Imagine you are analyzing an idea with reason and it conflicts with your faith. If you ignore the contradiction and accept it anyway, you'll be undermining your reasoning process. Reason requires a logical exploration of the data, weeding out any contradictions it finds. If you allow the contradiction anyway, you'll have to suspend your reasoning ability. And that means you'll be accepting the new idea, not on reason as it very well might be justified by, but on faith. Faith grows, and reason gives ground.
If, on the other hand you don't ignore the contradiction, but accept it as valid, you'll use your reasoning method on incorrect facts. Simple case is Creationism. If you accept that the universe was created a few thousand years ago, as the bible says, then you have to start interpreting actual facts in this light. When you see the dinosaur bones, you'll have to imagine that god put them in the earth to trick everyone (he is mysterious, isn't he?).
So if faith and reason conflict, one must give way to the other. One must grow at the expense of the other. They are in mortal combat for your soul.
Now what if they don't exactly conflict? What if you believe random things like the center of Jupiter is made of chocolate pudding? Does that cause reason to retreat? Well, if ever the two came into conflict, they would. It does have two direct side effects.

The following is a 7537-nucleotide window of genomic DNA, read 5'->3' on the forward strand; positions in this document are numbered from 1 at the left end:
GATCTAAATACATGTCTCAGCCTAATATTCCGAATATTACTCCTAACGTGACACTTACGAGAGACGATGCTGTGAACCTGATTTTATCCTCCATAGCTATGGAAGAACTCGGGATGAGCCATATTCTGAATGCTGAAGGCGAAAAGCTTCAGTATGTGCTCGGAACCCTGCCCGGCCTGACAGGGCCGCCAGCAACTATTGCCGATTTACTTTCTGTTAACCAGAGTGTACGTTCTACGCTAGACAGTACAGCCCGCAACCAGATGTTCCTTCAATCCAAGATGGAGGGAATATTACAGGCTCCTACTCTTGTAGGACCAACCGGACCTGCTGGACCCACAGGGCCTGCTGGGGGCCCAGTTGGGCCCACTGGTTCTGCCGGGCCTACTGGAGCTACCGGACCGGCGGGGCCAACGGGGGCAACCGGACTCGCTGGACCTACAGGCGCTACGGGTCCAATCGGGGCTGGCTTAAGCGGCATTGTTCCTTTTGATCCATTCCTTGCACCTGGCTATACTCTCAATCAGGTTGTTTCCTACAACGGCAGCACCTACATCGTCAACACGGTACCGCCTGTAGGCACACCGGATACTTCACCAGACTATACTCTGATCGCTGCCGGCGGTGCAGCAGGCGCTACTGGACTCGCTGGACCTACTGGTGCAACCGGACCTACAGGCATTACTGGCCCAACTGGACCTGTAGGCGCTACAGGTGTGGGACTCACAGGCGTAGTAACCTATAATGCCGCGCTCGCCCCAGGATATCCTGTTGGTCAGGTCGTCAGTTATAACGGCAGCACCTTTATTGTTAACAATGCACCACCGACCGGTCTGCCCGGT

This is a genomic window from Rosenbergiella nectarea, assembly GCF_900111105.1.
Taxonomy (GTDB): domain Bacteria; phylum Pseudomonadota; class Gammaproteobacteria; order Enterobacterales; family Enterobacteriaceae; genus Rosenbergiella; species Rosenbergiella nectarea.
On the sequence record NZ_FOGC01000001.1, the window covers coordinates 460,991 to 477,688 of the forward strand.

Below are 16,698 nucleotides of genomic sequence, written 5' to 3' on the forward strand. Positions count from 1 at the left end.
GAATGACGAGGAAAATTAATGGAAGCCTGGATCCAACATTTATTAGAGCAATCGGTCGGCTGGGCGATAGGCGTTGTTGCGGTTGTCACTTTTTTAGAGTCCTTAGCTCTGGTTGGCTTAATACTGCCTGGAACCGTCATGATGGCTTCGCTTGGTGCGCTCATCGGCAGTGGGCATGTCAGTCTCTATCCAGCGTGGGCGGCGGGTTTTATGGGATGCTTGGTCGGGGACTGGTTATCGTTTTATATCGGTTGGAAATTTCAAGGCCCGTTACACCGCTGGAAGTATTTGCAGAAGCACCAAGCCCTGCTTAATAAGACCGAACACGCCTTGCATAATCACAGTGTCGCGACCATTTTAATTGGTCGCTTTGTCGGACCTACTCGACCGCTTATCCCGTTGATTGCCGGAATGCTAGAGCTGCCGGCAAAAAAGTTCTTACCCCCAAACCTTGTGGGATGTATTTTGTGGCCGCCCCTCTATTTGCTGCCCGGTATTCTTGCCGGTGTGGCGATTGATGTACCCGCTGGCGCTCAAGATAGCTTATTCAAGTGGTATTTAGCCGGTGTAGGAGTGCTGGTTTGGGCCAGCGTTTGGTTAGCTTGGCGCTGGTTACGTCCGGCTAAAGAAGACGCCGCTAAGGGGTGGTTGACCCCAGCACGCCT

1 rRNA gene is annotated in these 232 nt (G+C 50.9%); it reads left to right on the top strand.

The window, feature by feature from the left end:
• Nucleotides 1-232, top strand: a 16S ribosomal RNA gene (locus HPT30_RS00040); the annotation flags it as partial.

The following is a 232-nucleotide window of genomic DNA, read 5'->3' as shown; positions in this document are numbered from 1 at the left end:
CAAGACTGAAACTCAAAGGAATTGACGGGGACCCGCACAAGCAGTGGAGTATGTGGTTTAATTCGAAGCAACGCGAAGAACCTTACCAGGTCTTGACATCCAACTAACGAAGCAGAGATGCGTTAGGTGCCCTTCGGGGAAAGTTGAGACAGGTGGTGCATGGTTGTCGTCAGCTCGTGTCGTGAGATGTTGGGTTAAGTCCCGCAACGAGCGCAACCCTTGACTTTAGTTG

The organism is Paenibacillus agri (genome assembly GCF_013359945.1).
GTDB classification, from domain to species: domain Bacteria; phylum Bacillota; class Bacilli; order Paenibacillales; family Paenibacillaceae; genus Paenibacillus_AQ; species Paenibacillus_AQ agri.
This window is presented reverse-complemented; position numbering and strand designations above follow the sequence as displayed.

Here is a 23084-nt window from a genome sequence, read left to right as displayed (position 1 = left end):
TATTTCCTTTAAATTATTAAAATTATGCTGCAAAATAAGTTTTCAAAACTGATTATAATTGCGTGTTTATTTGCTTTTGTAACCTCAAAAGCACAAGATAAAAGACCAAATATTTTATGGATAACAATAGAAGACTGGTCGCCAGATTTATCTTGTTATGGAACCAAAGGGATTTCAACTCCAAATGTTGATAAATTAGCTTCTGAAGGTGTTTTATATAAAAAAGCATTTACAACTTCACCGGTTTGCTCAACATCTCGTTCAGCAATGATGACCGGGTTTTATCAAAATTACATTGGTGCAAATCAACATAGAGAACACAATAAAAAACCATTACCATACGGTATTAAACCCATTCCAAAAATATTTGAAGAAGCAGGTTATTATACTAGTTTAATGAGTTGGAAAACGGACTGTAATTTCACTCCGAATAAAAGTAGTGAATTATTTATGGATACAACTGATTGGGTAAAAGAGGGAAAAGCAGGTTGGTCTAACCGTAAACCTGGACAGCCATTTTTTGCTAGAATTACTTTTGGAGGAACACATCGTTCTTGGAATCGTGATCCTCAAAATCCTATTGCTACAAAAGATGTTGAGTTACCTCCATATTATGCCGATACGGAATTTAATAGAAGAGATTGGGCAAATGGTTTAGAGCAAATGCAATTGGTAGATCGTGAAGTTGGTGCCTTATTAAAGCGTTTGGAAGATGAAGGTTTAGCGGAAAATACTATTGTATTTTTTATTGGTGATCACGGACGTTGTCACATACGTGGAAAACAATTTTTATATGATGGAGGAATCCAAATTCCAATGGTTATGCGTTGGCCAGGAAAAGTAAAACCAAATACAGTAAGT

First, anything taken on faith is treated by your mind as a buffer zone against reason. If you were to analyze it with reason, the ideas would die a quick death. So to maintain them, you have to avoid using reason with them. This creates a sort of minefield in your head, where you have to twist and turn your reasoning skills to avoid all of the sensitive spots. That's doesn't work well in regards to efficiency.
Second, every idea taken on faith cannot be integrated with the rest of your knowledge. To simply maintain all of the random ideas you can fill your head with, you'd have to devote a lot of mental energy. And then you have the problem that those ideas may conflict with one another. The end result is that your mind is cluttered with useless garbage, and you have to compare every new idea with the thousand arbitrary ideas you've accepted on faith.
Hopefully this gives you some insight into why faith is bad, and consequently the advantages of reason.